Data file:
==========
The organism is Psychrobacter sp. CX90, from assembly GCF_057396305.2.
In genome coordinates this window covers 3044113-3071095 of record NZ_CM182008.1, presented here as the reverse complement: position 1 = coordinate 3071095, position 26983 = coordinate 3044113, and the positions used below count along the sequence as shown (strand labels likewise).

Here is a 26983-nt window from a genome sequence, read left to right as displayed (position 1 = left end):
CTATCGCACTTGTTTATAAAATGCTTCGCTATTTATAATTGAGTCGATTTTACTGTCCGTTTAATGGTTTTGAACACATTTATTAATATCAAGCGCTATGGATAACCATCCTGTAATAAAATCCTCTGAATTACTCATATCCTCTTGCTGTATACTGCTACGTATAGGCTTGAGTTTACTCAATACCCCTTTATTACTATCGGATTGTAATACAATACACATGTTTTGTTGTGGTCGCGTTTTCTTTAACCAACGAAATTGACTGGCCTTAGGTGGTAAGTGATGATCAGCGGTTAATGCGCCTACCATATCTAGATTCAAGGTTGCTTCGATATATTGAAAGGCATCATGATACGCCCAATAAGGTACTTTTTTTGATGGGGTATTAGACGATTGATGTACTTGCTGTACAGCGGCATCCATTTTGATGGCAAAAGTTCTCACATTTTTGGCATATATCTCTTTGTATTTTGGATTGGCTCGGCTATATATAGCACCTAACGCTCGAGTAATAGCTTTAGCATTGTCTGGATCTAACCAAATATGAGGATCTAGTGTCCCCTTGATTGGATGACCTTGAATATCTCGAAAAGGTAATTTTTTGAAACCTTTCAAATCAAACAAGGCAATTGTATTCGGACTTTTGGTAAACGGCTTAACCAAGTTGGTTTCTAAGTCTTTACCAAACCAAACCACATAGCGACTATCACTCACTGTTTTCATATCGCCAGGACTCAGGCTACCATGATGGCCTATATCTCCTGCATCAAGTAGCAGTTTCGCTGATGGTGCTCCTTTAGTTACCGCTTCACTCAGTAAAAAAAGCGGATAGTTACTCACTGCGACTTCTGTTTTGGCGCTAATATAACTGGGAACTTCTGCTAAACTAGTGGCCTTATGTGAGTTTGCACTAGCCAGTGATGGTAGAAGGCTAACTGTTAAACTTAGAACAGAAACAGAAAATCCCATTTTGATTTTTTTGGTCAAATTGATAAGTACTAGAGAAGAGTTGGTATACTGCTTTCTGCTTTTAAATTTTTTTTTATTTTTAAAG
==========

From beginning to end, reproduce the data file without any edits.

The organism is Psychrobacter sp. CX90, from assembly GCF_057396305.2.
In genome coordinates this window covers 3044113-3071095 of record NZ_CM182008.1, presented here as the reverse complement: position 1 = coordinate 3071095, position 26983 = coordinate 3044113, and the positions used below count along the sequence as shown (strand labels likewise).

Here is a 26983-nt window from a genome sequence, read left to right as displayed (position 1 = left end):
CTATCGCACTTGTTTATAAAATGCTTCGCTATTTATAATTGAGTCGATTTTACTGTCCGTTTAATGGTTTTGAACACATTTATTAATATCAAGCGCTATGGATAACCATCCTGTAATAAAATCCTCTGAATTACTCATATCCTCTTGCTGTATACTGCTACGTATAGGCTTGAGTTTACTCAATACCCCTTTATTACTATCGGATTGTAATACAATACACATGTTTTGTTGTGGTCGCGTTTTCTTTAACCAACGAAATTGACTGGCCTTAGGTGGTAAGTGATGATCAGCGGTTAATGCGCCTACCATATCTAGATTCAAGGTTGCTTCGATATATTGAAAGGCATCATGATACGCCCAATAAGGTACTTTTTTTGATGGGGTATTAGACGATTGATGTACTTGCTGTACAGCGGCATCCATTTTGATGGCAAAAGTTCTCACATTTTTGGCATATATCTCTTTGTATTTTGGATTGGCTCGGCTATATATAGCACCTAACGCTCGAGTAATAGCTTTAGCATTGTCTGGATCTAACCAAATATGAGGATCTAGTGTCCCCTTGATTGGATGACCTTGAATATCTCGAAAAGGTAATTTTTTGAAACCTTTCAAATCAAACAAGGCAATTGTATTCGGACTTTTGGTAAACGGCTTAACCAAGTTGGTTTCTAAGTCTTTACCAAACCAAACCACATAGCGACTATCACTCACTGTTTTCATATCGCCAGGACTCAGGCTACCATGATGGCCTATATCTCCTGCATCAAGTAGCAGTTTCGCTGATGGTGCTCCTTTAGTTACCGCTTCACTCAGTAAAAAAAGCGGATAGTTACTCACTGCGACTTCTGTTTTGGCGCTAATATAACTGGGAACTTCTGCTAAACTAGTGGCCTTATGTGAGTTTGCACTAGCCAGTGATGGTAGAAGGCTAACTGTTAAACTTAGAACAGAAACAGAAAATCCCATTTTGATTTTTTTGGTCAAATTGATAAGTACTAGAGAAGAGTTGGTATACTGCTTTCTGCTTTTAAATTTTTTTTTATTTTTAAAG